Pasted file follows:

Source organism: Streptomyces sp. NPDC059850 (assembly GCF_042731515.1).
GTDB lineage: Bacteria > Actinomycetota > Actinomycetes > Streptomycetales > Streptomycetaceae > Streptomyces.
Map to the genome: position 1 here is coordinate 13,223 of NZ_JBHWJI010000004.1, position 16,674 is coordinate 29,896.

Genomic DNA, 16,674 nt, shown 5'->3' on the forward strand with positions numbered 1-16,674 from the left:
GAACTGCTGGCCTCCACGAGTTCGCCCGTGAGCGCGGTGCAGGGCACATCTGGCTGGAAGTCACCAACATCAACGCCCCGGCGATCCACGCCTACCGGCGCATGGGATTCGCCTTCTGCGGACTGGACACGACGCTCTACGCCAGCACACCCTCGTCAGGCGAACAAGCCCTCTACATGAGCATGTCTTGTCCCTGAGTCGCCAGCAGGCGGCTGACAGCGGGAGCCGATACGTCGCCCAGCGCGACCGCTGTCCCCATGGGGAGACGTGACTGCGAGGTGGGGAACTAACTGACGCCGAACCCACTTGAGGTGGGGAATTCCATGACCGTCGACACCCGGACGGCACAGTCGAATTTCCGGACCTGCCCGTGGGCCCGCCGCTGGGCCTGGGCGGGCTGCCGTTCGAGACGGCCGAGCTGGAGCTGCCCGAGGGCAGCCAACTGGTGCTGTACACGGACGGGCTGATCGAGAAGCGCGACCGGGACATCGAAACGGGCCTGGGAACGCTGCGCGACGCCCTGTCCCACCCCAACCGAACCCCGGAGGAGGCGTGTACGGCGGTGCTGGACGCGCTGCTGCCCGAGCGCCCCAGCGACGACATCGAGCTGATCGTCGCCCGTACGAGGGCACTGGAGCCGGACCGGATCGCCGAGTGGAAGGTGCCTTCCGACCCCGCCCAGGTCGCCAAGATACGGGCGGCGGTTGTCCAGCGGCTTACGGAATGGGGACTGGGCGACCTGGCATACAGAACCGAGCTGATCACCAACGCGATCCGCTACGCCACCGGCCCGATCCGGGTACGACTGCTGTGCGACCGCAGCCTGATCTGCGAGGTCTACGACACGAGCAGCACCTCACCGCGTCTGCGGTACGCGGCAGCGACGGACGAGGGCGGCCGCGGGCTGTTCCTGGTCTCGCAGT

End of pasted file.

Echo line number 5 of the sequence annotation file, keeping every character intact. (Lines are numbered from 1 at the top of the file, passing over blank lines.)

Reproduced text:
GAACTGCTGGCCTCCACGAGTTCGCCCGTGAGCGCGGTGCAGGGCACATCTGGCTGGAAGTCACCAACATCAACGCCCCGGCGATCCACGCCTACCGGCGCATGGGATTCGCCTTCTGCGGACTGGACACGACGCTCTACGCCAGCACACCCTCGTCAGGCGAACAAGCCCTCTACATGAGCATGTCTTGTCCCTGAGTCGCCAGCAGGCGGCTGACAGCGGGAGCCGATACGTCGCCCAGCGCGACCGCTGTCCCCATGGGGAGACGTGACTGCGAGGTGGGGAACTAACTGACGCCGAACCCACTTGAGGTGGGGAATTCCATGACCGTCGACACCCGGACGGCACAGTCGAATTTCCGGACCTGCCCGTGGGCCCGCCGCTGGGCCTGGGCGGGCTGCCGTTCGAGACGGCCGAGCTGGAGCTGCCCGAGGGCAGCCAACTGGTGCTGTACACGGACGGGCTGATCGAGAAGCGCGACCGGGACATCGAAACGGGCCTGGGAACGCTGCGCGACGCCCTGTCCCACCCCAACCGAACCCCGGAGGAGGCGTGTACGGCGGTGCTGGACGCGCTGCTGCCCGAGCGCCCCAGCGACGACATCGAGCTGATCGTCGCCCGTACGAGGGCACTGGAGCCGGACCGGATCGCCGAGTGGAAGGTGCCTTCCGACCCCGCCCAGGTCGCCAAGATACGGGCGGCGGTTGTCCAGCGGCTTACGGAATGGGGACTGGGCGACCTGGCATACAGAACCGAGCTGATCACCAACGCGATCCGCTACGCCACCGGCCCGATCCGGGTACGACTGCTGTGCGACCGCAGCCTGATCTGCGAGGTCTACGACACGAGCAGCACCTCACCGCGTCTGCGGTACGCGGCAGCGACGGACGAGGGCGGCCGCGGGCTGTTCCTGGTCTCGCAGT